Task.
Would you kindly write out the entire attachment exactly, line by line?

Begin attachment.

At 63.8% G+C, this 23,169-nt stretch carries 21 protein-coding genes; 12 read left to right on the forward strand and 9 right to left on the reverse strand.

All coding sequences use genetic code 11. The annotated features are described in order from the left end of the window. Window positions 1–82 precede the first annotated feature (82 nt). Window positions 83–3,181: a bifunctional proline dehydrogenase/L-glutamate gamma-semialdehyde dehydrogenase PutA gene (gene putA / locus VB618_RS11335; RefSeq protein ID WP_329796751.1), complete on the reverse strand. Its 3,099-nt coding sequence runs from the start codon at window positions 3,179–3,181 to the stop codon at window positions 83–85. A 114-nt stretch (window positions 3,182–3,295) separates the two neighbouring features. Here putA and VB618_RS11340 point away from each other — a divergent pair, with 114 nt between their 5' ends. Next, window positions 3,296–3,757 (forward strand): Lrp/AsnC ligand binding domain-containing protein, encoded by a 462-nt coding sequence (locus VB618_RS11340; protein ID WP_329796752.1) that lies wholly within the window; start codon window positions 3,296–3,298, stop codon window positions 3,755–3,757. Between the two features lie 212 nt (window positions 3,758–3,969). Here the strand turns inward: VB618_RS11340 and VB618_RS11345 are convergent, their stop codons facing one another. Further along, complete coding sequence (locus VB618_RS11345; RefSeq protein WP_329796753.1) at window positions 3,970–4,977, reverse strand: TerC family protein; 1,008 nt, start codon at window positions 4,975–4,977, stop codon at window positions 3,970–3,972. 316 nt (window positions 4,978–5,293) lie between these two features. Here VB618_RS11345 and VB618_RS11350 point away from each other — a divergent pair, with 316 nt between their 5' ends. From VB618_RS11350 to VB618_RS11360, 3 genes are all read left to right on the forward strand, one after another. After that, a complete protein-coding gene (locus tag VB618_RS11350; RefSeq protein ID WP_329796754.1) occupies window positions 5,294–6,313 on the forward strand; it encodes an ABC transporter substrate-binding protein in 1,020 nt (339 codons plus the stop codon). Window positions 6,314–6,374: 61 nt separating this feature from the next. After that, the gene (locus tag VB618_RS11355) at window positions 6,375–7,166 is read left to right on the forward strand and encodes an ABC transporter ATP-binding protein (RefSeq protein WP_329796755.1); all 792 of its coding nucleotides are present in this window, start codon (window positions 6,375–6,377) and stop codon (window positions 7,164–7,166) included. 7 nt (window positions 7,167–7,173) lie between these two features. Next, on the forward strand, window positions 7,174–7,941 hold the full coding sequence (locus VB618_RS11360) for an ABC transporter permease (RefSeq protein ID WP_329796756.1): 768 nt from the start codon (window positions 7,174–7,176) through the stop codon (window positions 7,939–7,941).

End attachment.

At 63.8% G+C, this 23,169-nt stretch carries 21 protein-coding genes; 12 read left to right on the forward strand and 9 right to left on the reverse strand.

All coding sequences use genetic code 11. The annotated features are described in order from the left end of the window. Window positions 1–82 precede the first annotated feature (82 nt). Window positions 83–3,181: a bifunctional proline dehydrogenase/L-glutamate gamma-semialdehyde dehydrogenase PutA gene (gene putA / locus VB618_RS11335; RefSeq protein ID WP_329796751.1), complete on the reverse strand. Its 3,099-nt coding sequence runs from the start codon at window positions 3,179–3,181 to the stop codon at window positions 83–85. A 114-nt stretch (window positions 3,182–3,295) separates the two neighbouring features. Here putA and VB618_RS11340 point away from each other — a divergent pair, with 114 nt between their 5' ends. Next, window positions 3,296–3,757 (forward strand): Lrp/AsnC ligand binding domain-containing protein, encoded by a 462-nt coding sequence (locus VB618_RS11340; protein ID WP_329796752.1) that lies wholly within the window; start codon window positions 3,296–3,298, stop codon window positions 3,755–3,757. Between the two features lie 212 nt (window positions 3,758–3,969). Here the strand turns inward: VB618_RS11340 and VB618_RS11345 are convergent, their stop codons facing one another. Further along, complete coding sequence (locus VB618_RS11345; RefSeq protein WP_329796753.1) at window positions 3,970–4,977, reverse strand: TerC family protein; 1,008 nt, start codon at window positions 4,975–4,977, stop codon at window positions 3,970–3,972. 316 nt (window positions 4,978–5,293) lie between these two features. Here VB618_RS11345 and VB618_RS11350 point away from each other — a divergent pair, with 316 nt between their 5' ends. From VB618_RS11350 to VB618_RS11360, 3 genes are all read left to right on the forward strand, one after another. After that, a complete protein-coding gene (locus tag VB618_RS11350; RefSeq protein ID WP_329796754.1) occupies window positions 5,294–6,313 on the forward strand; it encodes an ABC transporter substrate-binding protein in 1,020 nt (339 codons plus the stop codon). Window positions 6,314–6,374: 61 nt separating this feature from the next. After that, the gene (locus tag VB618_RS11355) at window positions 6,375–7,166 is read left to right on the forward strand and encodes an ABC transporter ATP-binding protein (RefSeq protein WP_329796755.1); all 792 of its coding nucleotides are present in this window, start codon (window positions 6,375–6,377) and stop codon (window positions 7,164–7,166) included. 7 nt (window positions 7,167–7,173) lie between these two features. Next, on the forward strand, window positions 7,174–7,941 hold the full coding sequence (locus VB618_RS11360) for an ABC transporter permease (RefSeq protein ID WP_329796756.1): 768 nt from the start codon (window positions 7,174–7,176) through the stop codon (window positions 7,939–7,941).